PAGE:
These examples all help with starting or changing an existing innovation culture, time consumption is enormous and step-by-step policy to convince others requires a lot of energy while outcomes are unclear or vague, at best. Burton Lee claimed that “up to now this [knowledge around building an innovation culture] has not yet been brought together as a body of knowledge with science and practices” and neither Business Schools nor Consultancies offer deep competency in this area. “It is rather very much an art at the moment”, says Lee, which led him to offer innovation hacks for key questions like “How can an existing company ‘pivot’ its culture to be more innovation-centric?”

One outstanding innovation hack example - where all in the room could see the pride on speakers’ faces - was the Hackathon, aka Hackday or Idea Jam. Making use of this technique led to an “instant culture change” said Tesco’s Angela Maurer and “answered real needs of customers fast and innovative” added BNP’s Heloise Lauret. Burton Lee experienced these events as “inspirational and fun.” These intense events focus solely on the topic shared with the participants, no distractions, no other fires to extinguish. The excitement and the results diffuse quickly from participants (becoming loyal to the innovation team) towards the employees (changing their perception towards the innovation team), which makes these events work like a catalyst for cultural change: “Before people had ideas but did not feel they could do anything with their idea. After the event people came up - in their minds something flicked and they thought they can create something and share it with other people and then it will become something” reported Maurer. Lauret complemented this with her practical experience: “The Jam was a turning point in how people looked at us” [the innovation team].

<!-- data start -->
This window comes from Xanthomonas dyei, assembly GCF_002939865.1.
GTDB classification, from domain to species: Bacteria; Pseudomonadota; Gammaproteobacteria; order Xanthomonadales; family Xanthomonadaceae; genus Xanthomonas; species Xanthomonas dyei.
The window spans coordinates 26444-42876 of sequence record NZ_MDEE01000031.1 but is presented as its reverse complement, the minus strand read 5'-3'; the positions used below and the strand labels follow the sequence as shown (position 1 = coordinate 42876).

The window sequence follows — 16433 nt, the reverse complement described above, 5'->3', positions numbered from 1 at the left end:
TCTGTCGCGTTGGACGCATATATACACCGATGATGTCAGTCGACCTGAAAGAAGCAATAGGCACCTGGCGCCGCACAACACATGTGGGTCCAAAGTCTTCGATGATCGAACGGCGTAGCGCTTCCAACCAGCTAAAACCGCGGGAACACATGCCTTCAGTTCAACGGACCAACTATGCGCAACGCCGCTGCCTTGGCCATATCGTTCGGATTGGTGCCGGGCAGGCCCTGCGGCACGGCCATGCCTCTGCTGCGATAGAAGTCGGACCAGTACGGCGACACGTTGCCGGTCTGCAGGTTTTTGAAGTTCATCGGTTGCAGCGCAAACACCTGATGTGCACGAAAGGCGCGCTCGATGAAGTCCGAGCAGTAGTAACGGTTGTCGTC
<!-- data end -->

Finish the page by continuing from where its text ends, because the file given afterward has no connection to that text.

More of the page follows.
Recommendation / strategic advice

Pivoting existing (innovation) cultures is a highly valuable but difficult and long-lasting task for almost every organization today. The examples from above show that speeding up this process is obviously possible. It needs an ignition to start off the change process, to convince the crowd in the stands that challenges can be tackled differently, fast and efficiently. Setting up an idea jam brings together the collective insight of the entire enterprise and catalyzes cultural change: It changes the mindset as it embarks people on being more creative, more collaborative, more open and more empowered in the essential later stages of the innovation process. It is a chance to establish an innovation identity that is more designed around the business than traditions in your company, nation or continent.

This post was originally published on InnovationExcellence.com

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Marc Monar

Marc Monar

Marc is a Strategic Consultant for HYPE Innovation. He works with companies on embedding collaborative innovation programs that sustain. Specializing in engaging large online communities, Marc support